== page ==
The number of deaths in Colorado caused by car accidents is at the highest level in more than two decades according to the Colorado Department of Transportation.
DENVER (KDVR) — The number of deaths in Colorado caused by car accidents is at the highest level in more than two decades according to the Colorado Department of Transportation.
State and local police will launch another Click It or Ticket campaign on May 16 that will continue through June 5 in an effort to raise awareness of the importance of buckling up before driving a vehicle.
Spokesperson Sam Cole told FOX31, “no questions asked, if you’re not buckled up you will receive a ticket, no excuses.”
Cole explains that studies show wearing a seat belt reduces your chances of getting injured or killed in a crash by 50%.
Next week marks the beginning of one of the busiest road travel seasons of the year in Colorado. In 2021, fatalities related to crashes in Denver where the driver did not wear a seat belt jumped 144% from the previous year.
“About 86% of people in Colorado buckle up, and that’s a good thing, but it’s way below the national average, we see a lot of states upward of 98% buckle up,” said Cole.
Paul Jeanelle, who recently survived a car accident, stresses that all drivers should wear their seat belts whether they are taking a long trip or just traveling around the corner.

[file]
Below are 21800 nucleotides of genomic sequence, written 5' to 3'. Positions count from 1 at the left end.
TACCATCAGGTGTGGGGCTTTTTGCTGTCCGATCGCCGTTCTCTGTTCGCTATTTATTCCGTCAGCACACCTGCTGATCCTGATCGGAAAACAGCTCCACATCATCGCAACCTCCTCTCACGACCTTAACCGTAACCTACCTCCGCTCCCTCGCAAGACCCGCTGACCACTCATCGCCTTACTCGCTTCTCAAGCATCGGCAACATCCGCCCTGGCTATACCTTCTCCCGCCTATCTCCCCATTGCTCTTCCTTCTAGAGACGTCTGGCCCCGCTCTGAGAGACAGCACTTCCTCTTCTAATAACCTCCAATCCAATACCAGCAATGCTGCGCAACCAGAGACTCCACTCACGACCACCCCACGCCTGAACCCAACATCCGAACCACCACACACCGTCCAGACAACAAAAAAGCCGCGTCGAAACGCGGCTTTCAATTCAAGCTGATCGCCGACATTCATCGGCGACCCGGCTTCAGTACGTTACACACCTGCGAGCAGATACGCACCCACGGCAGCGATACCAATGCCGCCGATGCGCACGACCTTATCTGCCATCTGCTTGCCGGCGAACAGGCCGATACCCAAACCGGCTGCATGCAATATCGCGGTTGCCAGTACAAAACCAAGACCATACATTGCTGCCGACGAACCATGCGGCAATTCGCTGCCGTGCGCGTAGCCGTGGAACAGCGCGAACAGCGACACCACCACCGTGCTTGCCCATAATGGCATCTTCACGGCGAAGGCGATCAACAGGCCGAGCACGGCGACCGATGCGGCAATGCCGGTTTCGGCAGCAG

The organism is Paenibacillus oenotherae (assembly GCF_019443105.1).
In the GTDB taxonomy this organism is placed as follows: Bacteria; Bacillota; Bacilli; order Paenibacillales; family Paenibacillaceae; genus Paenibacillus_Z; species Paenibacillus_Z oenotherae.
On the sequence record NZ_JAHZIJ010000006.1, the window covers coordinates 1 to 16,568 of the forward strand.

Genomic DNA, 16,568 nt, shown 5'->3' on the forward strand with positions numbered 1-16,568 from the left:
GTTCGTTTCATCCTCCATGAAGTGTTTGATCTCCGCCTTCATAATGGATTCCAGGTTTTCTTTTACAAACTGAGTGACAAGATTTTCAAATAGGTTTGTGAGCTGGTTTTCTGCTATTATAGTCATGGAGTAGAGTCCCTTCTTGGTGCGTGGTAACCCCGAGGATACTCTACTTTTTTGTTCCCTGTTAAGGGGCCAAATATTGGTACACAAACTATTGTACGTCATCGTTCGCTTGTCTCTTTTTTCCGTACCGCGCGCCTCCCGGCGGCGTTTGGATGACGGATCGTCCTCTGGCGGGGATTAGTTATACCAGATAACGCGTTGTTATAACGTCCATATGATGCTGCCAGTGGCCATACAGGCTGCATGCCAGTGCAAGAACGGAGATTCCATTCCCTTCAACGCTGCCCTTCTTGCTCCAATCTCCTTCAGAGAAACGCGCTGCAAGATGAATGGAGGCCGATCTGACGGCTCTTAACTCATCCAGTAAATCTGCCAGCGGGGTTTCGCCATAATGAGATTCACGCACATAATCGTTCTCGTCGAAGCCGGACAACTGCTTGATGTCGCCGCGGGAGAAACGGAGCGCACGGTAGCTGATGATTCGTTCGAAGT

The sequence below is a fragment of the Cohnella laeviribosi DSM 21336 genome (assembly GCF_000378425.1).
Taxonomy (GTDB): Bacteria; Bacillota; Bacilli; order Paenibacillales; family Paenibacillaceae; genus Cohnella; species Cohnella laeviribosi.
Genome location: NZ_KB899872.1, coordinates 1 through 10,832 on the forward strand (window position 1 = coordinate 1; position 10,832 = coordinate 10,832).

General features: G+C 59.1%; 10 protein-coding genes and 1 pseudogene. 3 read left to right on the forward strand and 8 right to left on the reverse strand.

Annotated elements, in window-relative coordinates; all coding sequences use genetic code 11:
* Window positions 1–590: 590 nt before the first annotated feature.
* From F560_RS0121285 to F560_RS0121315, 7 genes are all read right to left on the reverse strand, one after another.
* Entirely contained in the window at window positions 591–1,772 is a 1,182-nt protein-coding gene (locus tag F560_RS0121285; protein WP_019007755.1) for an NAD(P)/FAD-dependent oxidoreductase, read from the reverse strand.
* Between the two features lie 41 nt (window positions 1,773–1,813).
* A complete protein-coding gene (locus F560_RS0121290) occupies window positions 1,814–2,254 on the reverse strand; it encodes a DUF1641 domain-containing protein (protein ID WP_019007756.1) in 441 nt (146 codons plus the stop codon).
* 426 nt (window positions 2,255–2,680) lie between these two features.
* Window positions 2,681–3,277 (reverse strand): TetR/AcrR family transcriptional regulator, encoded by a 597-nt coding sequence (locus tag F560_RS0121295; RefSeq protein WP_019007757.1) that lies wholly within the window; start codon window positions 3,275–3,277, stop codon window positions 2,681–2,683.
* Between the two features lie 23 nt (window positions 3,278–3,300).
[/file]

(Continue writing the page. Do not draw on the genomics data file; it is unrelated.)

He said the reason is simple, “I care about my life, I care about my well-being.
CDOT reports that an average of more than 150 people are killed in traffic accidents during the summer months.
Cole says parents have a special responsibility to set the right example for their children.
“If you’re not buckled up as an adult and you’re driving with children in the car odds are they’re going to grow up and not drive buckled either,” he said.
Automobile crashes are a leading cause of death for children ages 1 to 13. The National Highway Traffic Safety Administration (NHTSA) reports that 46% of car seats are being used incorrectly.
Nearly 3,000 drivers in Colorado received citations for not wearing a seat belt during two recent enforcement periods.
Fines can begin at more than sixty dollars, more for parents who do not have their children restrained.